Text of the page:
On Claiming Williams Day, I attended a panel on sustainability at the College. The purpose of the event was to critically review the College’s current sustainability targets, which focus almost exclusively on emissions goals that should be met by the end of 2020, and to brainstorm a new set of goals that will take us beyond 2020 and accommodate a broader definition of sustainability not limited to emissions-related concerns. The panel asked us to consider sustainability challenges unrelated to emissions that should be addressed moving forward. One issue that got a lot of air time was waste, the general consensus being that the College does not do enough when it comes to composting and recycling. At first, I agreed. Waste is filling up the world, contaminating our water, food and air. It is damaging ecosystems and threatening human health. Obviously, we need to mitigate these issues. The best way to do that? It seems, more composting and recycling.
Reflecting on Thursday’s panel, I’m not sure that we were focusing on the right problem. The issue isn’t only sustainable waste disposal. Rather, it begins with a throwaway culture that maximizes convenience at the expense of environmental limits. Any product we throw away – or recycle or compost – was at one point manufactured using fossil fuels, water and other finite resources. Recycling or composting an item does not erase its environmental footprint or negate its wastefulness. Whether or not we choose to dispose of our waste in sustainable ways, we are exploiting our environment if we choose to create waste in the first place. Proper, sustainable waste disposal is important. No doubt. But it’s equally important to reduce the amount of waste produced in the first place. This certainly seems to be the case, especially given recycling’s inherent and growing shortcomings.
Recycling is becoming less and less feasible economically. In the past, the U.S. depended on China to import and process our recyclables. As of 2018, however, China enforced new restrictions on the quantity and type of waste they would accept. These regulations were the result of an effort to reduce domestic pollution, but the global impact of these changes has caused more harm than good to the environment. Now, the U.S. struggles to find markets for recyclables and a large portion of U.S. waste that was once recycled ends up in landfills. Last month, I toured the TAM Recycling Center in Pownal, Vt., the facility that processes the College’s recyclables. Despite shifts in global markets, TAM still manages to sell its material to be recycled. This means that anything recycled at the College will be recycled – at least for now. Many other parts of the country are not so lucky.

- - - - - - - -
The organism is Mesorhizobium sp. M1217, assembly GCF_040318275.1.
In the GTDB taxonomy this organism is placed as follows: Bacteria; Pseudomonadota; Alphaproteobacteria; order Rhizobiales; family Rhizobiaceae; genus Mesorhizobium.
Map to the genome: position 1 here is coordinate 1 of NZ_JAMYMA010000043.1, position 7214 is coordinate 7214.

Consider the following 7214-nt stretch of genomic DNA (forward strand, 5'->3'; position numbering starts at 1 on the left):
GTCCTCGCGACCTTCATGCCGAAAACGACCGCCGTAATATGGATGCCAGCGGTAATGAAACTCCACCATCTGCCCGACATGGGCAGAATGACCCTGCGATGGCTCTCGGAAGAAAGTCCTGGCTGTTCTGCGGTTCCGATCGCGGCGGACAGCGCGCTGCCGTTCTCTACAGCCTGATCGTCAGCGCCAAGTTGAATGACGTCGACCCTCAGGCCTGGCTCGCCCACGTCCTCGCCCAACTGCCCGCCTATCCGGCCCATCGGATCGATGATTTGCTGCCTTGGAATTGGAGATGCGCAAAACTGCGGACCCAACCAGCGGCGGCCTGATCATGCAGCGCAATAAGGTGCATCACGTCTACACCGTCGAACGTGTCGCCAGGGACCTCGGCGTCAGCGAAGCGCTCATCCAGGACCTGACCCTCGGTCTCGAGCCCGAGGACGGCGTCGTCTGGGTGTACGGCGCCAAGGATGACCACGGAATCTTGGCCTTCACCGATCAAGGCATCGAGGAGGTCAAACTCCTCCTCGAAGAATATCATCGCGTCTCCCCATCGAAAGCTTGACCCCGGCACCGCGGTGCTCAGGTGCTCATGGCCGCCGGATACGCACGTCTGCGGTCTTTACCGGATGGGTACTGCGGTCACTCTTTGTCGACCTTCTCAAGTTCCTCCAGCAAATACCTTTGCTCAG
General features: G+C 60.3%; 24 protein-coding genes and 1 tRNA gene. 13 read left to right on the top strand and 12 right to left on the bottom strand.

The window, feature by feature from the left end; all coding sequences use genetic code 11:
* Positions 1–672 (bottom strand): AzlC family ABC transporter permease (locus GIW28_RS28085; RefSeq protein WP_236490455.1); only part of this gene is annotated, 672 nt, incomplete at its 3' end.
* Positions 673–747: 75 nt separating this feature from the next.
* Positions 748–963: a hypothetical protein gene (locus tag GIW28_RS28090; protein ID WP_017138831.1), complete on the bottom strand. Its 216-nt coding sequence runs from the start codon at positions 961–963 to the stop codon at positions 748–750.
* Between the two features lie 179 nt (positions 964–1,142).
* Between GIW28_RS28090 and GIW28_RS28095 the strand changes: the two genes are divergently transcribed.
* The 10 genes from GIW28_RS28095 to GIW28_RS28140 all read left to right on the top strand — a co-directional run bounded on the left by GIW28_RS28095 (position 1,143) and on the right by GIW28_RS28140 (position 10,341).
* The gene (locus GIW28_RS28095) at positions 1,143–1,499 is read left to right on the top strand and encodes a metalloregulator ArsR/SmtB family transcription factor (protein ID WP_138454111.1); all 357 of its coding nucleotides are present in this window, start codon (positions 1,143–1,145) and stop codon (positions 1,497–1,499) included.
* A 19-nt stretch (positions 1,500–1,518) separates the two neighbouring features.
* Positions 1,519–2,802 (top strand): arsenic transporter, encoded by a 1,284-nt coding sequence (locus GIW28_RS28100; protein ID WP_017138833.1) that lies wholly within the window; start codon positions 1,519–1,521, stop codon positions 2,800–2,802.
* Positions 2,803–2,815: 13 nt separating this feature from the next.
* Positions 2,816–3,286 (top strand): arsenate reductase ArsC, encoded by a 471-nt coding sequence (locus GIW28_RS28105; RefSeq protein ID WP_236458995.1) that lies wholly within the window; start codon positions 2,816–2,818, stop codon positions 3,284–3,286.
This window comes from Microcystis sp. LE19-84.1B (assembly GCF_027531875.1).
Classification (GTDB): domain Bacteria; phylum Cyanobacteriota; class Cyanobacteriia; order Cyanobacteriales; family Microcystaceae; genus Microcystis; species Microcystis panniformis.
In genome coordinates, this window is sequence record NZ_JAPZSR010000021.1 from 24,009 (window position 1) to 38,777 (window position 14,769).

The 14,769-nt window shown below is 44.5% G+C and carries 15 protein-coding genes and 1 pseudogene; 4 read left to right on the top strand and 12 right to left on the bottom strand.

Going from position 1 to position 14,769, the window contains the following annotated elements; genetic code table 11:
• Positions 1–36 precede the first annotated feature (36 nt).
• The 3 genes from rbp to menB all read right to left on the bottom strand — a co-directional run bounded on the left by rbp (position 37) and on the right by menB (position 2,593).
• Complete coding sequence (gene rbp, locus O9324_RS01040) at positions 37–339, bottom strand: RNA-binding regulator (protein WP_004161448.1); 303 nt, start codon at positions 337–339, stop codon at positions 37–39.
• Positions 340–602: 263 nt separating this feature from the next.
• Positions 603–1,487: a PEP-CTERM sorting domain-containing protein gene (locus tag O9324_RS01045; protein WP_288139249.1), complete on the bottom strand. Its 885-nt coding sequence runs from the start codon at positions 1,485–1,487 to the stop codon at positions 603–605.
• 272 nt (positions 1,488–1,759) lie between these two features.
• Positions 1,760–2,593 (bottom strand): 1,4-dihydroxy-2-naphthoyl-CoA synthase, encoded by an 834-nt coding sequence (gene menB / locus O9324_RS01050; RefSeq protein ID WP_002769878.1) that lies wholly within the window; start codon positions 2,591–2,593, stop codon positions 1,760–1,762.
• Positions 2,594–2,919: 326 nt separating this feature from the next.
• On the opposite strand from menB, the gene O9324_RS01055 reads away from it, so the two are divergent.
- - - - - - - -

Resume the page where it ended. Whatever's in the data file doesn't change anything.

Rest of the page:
Additionally, recyclable products can only be recycled a limited number of times before they are processed to a degree after which they can’t be recycled any more. Recycling (when global markets allow it) doesn’t actually prevent waste. Rather, it delays it, pushing off the point at which materials necessarily become trash and have no future anywhere but a landfill.
It seems that recycling and composting aren’t the end-all-be-all magic bullet to waste that we make them out to be, but rather glorified, band-aid solutions to half the problem. They address (or rather, attempt to address, when markets allow it) one side of the coin that is wastefulness. They offer a more sustainable solution to waste disposal that, while important, doesn’t prevent wastefulness in the first place. Waste-related sustainability goals at the College should not be limited to revamping recycling and composting. In order to truly combat waste on campus, it is also essential that we confront habits of creating waste. To-go containers, plastic cups and utensils, paper coffee cups, napkins, drink bottles and cans, excess food — all of these items can be composted or recycled, but even better would be to avoid using them at all. In fact, all of them can be easily replaced with reusable substitutes. Instead of these wasteful, single-use options, try using your own reusable food containers, to-go mugs, utensils, water bottles, straws and shopping bags. Repair damaged belongings before you replace them. Take advantage of consignment and thrift stores. As we approach 2020 and imagine a new set of sustainability goals for our campus, let’s challenge ourselves not only to recycle and compost whenever possible but also to minimize the waste we produce in the first place.
Allie Campbell ’21 is a prospective environmental studies major from Hollis, NH.